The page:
Stress, Lifestyle, and Quality of Life in Midlife and Older Australian Women: Results From the Stress and the Health of Women Study

Journal Article

Background: Chronic psychological stress may pose a serious threat to health, although the mechanisms are not fully understood. This study examines the impact of stress on modifiable lifestyle factors, depressive symptoms, health-related quality of life (HRQOL) and chronic illness in older Australian women. Methods: Cross-sectional data were collected from a random sample of 181 older adults aged 60 to 70years from rural and urban areas of South-East Queensland, Australia. We used structural equation modelling to examine associations between stress, modifiable lifestyle factors, HRQOL, and chronic illness. Findings: Parameter estimates show that older women who reported life stressors where they felt helpless and feared for their life (high-magnitude stressors) also reported higher body mass index (p=.03) and more chronic illness (p<.01). In contrast, duration of exposure to life stressors was associated with higher depressive symptom scores (Center for Epidemiologic Studies Depression Scale; p=.02) and sleep disturbance scores (p<.01). Conclusions: Our findings support the link between traumatic personal histories (exposure to high-magnitude stressors) and unhealthy lifestyle factors. Findings highlight the need for more research on how stress reduction, a healthy lifestyle, and positive coping strategies can be used to reduce the effects of high-magnitude stress on HRQOL and chronic illness. © 2014 Jacobs Institute of Women's Health.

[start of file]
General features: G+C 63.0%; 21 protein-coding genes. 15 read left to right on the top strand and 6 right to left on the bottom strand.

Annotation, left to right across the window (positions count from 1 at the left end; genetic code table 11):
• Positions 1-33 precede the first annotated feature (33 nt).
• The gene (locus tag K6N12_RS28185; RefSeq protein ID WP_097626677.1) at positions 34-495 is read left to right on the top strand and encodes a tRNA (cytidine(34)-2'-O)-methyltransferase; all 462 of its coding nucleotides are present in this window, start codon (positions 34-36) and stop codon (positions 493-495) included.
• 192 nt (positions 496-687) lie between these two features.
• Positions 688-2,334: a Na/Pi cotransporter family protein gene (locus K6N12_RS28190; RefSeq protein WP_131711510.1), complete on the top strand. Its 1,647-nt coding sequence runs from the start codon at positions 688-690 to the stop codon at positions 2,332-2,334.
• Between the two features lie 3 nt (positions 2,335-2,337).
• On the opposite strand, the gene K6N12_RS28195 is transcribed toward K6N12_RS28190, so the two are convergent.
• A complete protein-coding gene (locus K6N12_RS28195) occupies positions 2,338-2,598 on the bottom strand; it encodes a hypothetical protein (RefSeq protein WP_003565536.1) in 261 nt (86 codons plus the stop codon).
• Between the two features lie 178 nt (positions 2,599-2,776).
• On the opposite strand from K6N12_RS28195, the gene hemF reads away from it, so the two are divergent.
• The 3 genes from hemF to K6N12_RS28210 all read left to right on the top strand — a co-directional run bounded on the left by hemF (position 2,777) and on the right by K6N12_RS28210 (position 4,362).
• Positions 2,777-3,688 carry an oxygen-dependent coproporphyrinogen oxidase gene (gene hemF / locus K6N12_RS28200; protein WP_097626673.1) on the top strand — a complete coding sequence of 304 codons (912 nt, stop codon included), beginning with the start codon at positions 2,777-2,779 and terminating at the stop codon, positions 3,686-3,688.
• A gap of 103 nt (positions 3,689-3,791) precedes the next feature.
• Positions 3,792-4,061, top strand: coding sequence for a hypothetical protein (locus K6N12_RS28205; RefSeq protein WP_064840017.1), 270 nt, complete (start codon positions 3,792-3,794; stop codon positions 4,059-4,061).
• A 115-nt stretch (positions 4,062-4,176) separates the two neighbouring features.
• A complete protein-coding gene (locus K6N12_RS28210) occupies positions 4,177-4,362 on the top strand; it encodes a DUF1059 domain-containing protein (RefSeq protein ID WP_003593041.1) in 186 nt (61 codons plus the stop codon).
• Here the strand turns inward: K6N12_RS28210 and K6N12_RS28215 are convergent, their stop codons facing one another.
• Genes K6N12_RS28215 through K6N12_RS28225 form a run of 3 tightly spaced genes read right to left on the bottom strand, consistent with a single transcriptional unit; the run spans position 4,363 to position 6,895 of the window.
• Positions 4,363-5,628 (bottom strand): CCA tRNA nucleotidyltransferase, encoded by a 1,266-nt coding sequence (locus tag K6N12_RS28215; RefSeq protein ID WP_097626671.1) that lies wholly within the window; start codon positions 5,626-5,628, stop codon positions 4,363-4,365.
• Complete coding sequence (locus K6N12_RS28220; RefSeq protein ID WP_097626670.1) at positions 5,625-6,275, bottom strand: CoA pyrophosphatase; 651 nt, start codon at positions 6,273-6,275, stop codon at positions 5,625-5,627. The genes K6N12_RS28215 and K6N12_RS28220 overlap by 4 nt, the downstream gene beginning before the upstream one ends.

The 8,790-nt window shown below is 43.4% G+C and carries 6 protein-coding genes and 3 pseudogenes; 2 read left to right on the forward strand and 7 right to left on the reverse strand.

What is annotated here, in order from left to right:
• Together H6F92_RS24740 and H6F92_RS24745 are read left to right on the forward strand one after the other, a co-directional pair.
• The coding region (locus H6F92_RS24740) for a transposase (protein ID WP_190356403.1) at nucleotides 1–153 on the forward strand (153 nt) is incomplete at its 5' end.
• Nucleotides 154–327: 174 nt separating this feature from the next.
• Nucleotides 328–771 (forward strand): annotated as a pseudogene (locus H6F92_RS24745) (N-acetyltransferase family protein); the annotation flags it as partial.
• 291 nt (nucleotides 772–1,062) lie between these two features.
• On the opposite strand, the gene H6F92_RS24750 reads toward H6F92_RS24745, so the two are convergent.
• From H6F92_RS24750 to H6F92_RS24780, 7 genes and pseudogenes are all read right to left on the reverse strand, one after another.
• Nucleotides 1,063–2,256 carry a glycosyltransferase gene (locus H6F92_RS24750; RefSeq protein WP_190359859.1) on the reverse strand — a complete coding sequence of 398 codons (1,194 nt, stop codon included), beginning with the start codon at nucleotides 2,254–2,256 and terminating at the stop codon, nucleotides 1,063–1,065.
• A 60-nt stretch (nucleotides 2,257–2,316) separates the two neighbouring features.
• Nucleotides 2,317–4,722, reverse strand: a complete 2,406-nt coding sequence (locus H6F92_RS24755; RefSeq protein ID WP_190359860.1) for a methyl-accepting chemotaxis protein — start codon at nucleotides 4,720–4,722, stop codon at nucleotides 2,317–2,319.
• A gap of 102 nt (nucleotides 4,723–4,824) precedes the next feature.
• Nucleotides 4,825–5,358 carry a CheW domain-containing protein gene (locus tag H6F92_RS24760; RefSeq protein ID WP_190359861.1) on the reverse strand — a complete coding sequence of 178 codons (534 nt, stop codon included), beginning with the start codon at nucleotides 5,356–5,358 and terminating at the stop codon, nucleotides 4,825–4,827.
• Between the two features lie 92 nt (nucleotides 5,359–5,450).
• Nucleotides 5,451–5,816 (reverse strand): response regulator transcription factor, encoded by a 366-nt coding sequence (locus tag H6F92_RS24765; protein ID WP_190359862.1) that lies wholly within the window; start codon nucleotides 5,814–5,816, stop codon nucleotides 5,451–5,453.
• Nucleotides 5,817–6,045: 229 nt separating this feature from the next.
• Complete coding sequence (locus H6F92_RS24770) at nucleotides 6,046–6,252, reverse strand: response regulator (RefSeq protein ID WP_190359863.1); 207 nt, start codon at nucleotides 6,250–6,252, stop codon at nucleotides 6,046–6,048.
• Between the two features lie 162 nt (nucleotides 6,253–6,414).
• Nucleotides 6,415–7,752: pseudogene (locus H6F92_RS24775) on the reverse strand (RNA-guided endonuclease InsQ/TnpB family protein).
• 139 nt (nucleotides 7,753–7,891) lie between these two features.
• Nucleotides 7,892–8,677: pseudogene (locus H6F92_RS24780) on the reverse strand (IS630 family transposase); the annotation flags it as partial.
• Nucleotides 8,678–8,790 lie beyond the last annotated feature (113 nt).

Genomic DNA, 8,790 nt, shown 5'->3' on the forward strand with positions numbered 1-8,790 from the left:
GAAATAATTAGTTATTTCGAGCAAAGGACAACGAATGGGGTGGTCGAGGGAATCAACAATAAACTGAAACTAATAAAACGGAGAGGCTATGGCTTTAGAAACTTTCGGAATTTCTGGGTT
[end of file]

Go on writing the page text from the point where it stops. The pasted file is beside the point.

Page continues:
Full Text

Duke Authors

Cited Authors

  • Seib, C; Whiteside, E; Lee, K; Humphreys, J; Dao Tran, TH; Chopin, L; Anderson, D

Published Date

  • 2014

Published In

Volume / Issue

  • 24 / 1

Start / End Page

  • e43 - e52

PubMed ID

  • 24439946

International Standard Serial Number (ISSN)

  • 1049-3867

Digital Object Identifier (DOI)

  • 10.1016/j.whi.2013.11.004